Manneken Pis, the symbol of Brussels, will on the 21st of October for the first time wear a costume donated by the Czech Republic. The costume has a contemporary cut but the fabric is a traditional indigo print that has been inscribed on the UNESCO Cultural Heritage List in 2018 – and thus is a tribute to both traditional craft and fashion design.
The ceremony of handing over of the costume will take place at the City Hall of Brussels on the 21st of October, 11 am, and will also commemorate the Czech national holiday. The Czech Republic will thus follow up on centuries-old tradition of handing over of costumes for Manneken Pis to the City of Brussels that was probably started by Louis XIV. “In the times when it is virtually impossible to celebrate national holidays with social or cultural events we want to offer at least a small reminder that cultural heritage is very much alive,” says the Ambassador of the Czech Republic to the Kingdom of Belgium, H.E. Pavel Klucký.
The event is organized by the Embassy of the Czech Republic to the Kingdom of Belgium and Czech Centre Brussels. The costume was designed by Alice Klouzková – a fashion designer, lecturer and curator that has been engaged for a long time with traditional crafts and their use in contemporary clothing. She also leads the Atelier of Fashion Design at the contemporary arts school Scholastika.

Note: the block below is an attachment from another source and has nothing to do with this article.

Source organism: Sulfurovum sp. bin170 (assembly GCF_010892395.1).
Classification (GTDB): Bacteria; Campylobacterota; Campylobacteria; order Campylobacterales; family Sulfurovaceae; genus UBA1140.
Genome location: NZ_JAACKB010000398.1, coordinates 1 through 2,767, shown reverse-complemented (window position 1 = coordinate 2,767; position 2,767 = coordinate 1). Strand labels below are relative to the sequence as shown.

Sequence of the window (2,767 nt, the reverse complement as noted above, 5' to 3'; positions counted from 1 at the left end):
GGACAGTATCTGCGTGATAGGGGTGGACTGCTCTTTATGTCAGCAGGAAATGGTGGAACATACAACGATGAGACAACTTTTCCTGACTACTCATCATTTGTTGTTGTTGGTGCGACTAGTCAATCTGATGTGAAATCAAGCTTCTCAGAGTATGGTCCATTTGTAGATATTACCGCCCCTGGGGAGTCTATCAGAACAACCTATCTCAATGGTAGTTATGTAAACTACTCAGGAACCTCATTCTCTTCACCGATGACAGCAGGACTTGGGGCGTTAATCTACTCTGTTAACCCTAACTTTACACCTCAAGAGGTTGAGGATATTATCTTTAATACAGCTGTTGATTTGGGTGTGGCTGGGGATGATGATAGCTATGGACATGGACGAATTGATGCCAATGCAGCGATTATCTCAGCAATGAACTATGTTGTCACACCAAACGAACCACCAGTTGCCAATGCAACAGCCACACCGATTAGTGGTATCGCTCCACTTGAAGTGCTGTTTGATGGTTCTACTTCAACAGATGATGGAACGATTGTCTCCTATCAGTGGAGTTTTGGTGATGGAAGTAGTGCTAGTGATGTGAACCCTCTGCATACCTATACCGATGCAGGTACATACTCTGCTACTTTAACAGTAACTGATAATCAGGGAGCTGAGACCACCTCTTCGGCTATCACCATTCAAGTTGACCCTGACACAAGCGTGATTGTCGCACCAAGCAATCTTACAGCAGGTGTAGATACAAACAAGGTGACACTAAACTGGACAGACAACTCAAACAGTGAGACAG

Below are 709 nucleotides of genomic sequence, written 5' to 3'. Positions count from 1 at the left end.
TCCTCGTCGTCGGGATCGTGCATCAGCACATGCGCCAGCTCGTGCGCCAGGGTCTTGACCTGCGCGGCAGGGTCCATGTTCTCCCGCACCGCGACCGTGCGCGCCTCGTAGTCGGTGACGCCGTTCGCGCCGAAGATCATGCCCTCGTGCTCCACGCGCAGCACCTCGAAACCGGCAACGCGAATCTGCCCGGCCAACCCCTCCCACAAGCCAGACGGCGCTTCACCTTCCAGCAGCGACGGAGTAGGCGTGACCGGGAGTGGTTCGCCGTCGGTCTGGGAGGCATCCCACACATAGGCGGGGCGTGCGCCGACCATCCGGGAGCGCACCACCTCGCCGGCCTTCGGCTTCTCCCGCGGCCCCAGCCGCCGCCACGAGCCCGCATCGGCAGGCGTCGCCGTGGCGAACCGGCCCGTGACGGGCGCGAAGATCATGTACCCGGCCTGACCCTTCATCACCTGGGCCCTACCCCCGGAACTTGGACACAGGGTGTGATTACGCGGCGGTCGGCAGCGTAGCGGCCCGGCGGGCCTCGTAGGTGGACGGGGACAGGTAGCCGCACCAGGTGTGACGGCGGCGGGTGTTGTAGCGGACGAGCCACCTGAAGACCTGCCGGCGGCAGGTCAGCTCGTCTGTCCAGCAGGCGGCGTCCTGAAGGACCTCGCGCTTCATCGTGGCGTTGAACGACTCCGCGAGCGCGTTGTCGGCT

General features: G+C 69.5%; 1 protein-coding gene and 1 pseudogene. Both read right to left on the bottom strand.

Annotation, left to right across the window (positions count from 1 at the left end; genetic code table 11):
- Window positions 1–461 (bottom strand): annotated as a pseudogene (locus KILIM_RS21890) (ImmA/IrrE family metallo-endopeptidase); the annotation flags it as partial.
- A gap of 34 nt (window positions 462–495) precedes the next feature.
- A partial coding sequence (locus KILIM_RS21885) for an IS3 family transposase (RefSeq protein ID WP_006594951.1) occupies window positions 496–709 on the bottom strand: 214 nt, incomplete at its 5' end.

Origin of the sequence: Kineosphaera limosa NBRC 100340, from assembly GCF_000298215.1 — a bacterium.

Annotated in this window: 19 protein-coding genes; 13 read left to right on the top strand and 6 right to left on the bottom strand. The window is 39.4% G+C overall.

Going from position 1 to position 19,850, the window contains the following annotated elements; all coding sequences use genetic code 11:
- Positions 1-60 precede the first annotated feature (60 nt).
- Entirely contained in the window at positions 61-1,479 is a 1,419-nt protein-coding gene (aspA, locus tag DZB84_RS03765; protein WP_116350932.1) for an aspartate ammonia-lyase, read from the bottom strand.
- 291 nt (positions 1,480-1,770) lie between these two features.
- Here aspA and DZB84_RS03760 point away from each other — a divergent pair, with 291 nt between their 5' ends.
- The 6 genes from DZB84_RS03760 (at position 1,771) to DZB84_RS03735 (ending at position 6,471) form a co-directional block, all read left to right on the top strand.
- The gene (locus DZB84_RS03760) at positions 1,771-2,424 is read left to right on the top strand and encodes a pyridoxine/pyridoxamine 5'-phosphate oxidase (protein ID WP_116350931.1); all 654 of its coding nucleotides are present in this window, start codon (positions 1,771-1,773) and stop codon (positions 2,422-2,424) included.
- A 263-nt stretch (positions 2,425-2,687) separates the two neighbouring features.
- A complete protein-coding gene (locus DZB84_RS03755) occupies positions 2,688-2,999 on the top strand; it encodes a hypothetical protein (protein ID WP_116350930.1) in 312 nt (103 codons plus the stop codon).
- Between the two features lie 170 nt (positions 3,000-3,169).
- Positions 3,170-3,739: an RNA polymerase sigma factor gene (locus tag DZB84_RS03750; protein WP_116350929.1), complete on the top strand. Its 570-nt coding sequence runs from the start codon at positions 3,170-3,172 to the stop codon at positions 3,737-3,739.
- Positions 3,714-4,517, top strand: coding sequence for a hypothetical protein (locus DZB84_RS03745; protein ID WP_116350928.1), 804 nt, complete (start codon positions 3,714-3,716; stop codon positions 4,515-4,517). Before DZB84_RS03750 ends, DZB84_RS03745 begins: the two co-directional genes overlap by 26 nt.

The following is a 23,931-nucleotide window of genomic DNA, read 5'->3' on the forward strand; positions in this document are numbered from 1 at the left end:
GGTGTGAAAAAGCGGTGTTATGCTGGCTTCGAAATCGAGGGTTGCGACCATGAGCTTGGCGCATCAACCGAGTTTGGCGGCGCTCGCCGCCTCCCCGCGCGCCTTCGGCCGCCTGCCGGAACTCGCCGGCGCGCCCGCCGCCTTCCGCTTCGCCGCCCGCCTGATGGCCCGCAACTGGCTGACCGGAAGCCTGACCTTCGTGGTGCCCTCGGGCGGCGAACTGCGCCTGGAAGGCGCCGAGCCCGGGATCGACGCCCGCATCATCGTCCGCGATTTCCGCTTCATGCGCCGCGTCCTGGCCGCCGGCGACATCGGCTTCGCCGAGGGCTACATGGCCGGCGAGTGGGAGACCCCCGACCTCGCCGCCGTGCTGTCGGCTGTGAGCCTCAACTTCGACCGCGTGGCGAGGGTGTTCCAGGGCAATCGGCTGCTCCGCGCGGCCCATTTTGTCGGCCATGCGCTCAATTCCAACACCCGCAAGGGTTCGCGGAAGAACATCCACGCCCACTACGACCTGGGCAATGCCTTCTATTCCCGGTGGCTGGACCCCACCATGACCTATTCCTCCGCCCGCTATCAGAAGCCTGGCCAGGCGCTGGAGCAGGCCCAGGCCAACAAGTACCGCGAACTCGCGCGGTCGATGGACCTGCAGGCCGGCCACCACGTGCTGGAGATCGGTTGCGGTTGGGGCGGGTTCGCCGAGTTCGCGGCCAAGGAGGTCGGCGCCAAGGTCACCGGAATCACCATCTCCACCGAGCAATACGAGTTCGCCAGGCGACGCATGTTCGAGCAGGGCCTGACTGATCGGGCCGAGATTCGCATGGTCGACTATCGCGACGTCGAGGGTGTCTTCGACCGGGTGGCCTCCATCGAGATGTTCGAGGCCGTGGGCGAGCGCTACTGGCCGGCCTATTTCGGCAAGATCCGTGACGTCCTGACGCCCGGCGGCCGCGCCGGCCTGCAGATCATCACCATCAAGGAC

“Alice Klouzková works with indigo print with a great respect and knowledge of its long and unique tradition while applying it at the same time in contemporary fashion. The indigo print costume of Manneken Pis thus shows that in the Czech Republic, both crafts as well as contemporary fashion design are in a great form,” says Jitka Pánek Jurková, Director of Czech Centre Brussels.
Indigo print is an ancient technique of textile print that uses wooden forms and indigo, the resulting pattern is thus blue and white. In the Czech Republic, the technique has a long tradition, reaching a widespread popularity especially in the 19th century. Today, two workshops still guard the tradition – in Olešince and in Strážnice. In 2018, indigo print was added on the UNESCO Cultural Heritage List following a joint nomination of the Czech Republic, Slovakia, Austria, Germany and Hungary.
Manneken Pis has not yet received a costume from the Czech Republic. The Czech Republic will thus this year join other countries – such as the United States, Japan, France, etc. – who have already offered their costumes. The celebratory handover will take place on the Brussels City Hall on the 21st of October at 11 am and after that, the costume will be exhibited on the statue of Manneken Pis until 3 pm. It is a custom to dress Manneken Pis in the costume in the following years on the occasion of the state holidays of the respective country. This October will thus hopefully not be the last time when Manneken wears indigo print.